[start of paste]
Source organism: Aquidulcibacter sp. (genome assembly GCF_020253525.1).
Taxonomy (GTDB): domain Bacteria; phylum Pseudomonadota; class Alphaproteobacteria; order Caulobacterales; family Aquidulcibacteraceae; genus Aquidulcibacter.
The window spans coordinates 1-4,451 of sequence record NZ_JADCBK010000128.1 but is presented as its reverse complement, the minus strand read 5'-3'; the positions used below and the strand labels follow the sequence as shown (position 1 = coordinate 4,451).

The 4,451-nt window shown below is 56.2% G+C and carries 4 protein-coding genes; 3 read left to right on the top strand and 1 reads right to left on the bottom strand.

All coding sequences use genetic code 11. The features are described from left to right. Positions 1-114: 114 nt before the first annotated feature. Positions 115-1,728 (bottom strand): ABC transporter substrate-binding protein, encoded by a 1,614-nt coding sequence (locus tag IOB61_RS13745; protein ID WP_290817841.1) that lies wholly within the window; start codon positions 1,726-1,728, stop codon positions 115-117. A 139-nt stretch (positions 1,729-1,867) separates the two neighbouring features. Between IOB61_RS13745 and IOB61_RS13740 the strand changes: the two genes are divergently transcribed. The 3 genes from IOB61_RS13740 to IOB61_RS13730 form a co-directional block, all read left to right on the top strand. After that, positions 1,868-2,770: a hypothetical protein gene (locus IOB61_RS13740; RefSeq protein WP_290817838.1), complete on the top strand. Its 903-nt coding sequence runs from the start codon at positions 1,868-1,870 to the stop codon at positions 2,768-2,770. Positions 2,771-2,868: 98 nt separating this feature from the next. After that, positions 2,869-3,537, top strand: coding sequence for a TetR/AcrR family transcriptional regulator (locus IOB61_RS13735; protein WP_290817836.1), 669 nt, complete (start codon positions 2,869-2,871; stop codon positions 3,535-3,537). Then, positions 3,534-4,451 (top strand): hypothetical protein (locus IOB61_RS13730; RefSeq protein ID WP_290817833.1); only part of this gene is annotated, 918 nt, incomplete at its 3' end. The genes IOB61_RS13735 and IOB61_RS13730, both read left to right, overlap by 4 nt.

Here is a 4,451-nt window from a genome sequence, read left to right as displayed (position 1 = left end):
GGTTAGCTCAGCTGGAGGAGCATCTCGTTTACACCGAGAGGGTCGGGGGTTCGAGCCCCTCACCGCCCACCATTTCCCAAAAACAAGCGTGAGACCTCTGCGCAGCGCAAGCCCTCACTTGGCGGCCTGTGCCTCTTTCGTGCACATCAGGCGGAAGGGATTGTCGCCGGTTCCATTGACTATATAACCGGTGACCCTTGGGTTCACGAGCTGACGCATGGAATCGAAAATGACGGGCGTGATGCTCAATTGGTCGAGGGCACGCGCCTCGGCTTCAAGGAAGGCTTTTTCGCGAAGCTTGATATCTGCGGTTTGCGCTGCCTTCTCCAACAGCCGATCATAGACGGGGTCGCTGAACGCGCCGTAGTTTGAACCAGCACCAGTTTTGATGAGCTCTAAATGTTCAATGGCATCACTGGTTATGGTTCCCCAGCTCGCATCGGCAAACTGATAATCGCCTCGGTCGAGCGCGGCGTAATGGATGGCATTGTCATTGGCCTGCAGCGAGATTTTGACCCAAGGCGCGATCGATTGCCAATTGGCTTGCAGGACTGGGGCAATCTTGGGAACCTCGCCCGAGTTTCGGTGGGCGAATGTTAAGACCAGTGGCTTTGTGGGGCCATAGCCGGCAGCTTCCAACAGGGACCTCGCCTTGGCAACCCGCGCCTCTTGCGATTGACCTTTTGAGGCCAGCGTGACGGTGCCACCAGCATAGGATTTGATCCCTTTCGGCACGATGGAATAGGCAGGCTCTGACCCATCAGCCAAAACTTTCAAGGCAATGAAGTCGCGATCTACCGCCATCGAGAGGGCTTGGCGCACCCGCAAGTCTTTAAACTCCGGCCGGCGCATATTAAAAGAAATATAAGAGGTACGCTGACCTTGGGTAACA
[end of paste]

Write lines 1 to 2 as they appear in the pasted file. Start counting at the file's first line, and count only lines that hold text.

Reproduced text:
Source organism: Aquidulcibacter sp. (genome assembly GCF_020253525.1).
Taxonomy (GTDB): domain Bacteria; phylum Pseudomonadota; class Alphaproteobacteria; order Caulobacterales; family Aquidulcibacteraceae; genus Aquidulcibacter.